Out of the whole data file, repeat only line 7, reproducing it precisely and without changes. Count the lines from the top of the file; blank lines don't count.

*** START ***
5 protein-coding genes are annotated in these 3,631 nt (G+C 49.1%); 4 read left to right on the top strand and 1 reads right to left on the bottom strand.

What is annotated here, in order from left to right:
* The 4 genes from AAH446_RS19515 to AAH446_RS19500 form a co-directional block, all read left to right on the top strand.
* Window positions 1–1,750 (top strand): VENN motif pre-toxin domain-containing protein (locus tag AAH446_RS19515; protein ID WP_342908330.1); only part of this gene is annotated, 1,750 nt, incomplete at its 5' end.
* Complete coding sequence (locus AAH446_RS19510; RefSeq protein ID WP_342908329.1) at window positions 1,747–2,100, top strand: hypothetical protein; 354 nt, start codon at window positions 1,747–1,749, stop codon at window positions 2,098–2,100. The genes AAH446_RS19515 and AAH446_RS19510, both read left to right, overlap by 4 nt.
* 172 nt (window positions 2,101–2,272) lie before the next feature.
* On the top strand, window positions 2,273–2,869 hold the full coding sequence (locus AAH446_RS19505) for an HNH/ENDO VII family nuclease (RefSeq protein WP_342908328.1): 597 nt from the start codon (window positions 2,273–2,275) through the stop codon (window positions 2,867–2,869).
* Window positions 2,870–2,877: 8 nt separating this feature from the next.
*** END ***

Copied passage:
* On the top strand, window positions 2,273–2,869 hold the full coding sequence (locus AAH446_RS19505) for an HNH/ENDO VII family nuclease (RefSeq protein WP_342908328.1): 597 nt from the start codon (window positions 2,273–2,275) through the stop codon (window positions 2,867–2,869).